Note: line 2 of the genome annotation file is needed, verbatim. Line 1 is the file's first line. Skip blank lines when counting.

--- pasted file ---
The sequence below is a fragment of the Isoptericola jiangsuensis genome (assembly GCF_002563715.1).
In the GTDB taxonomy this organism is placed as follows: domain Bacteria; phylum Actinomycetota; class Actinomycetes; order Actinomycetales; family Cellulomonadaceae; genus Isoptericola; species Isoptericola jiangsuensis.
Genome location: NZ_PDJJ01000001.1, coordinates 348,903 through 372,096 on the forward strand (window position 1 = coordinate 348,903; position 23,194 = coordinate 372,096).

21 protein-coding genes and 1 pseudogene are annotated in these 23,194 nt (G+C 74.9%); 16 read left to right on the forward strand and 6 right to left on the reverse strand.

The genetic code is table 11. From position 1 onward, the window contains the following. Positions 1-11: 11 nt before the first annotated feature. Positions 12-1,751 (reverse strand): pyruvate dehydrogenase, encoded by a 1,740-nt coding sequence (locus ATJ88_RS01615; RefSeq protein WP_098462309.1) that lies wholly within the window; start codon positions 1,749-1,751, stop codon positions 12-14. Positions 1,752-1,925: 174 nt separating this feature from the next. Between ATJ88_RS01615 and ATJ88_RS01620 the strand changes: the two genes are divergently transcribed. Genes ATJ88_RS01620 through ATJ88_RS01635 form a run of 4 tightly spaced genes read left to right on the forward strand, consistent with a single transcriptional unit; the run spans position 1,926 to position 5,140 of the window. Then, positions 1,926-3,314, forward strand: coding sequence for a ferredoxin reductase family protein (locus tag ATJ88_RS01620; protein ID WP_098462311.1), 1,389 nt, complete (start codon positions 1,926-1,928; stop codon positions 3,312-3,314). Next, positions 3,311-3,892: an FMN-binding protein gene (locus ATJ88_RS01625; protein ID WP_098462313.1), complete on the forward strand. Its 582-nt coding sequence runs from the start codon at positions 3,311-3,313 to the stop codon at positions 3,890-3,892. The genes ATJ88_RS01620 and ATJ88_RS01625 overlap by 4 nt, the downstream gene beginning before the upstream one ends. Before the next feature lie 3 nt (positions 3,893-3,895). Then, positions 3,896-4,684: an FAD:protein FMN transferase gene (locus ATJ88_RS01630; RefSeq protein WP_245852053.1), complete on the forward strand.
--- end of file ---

In the GTDB taxonomy this organism is placed as follows: domain Bacteria; phylum Actinomycetota; class Actinomycetes; order Actinomycetales; family Cellulomonadaceae; genus Isoptericola; species Isoptericola jiangsuensis.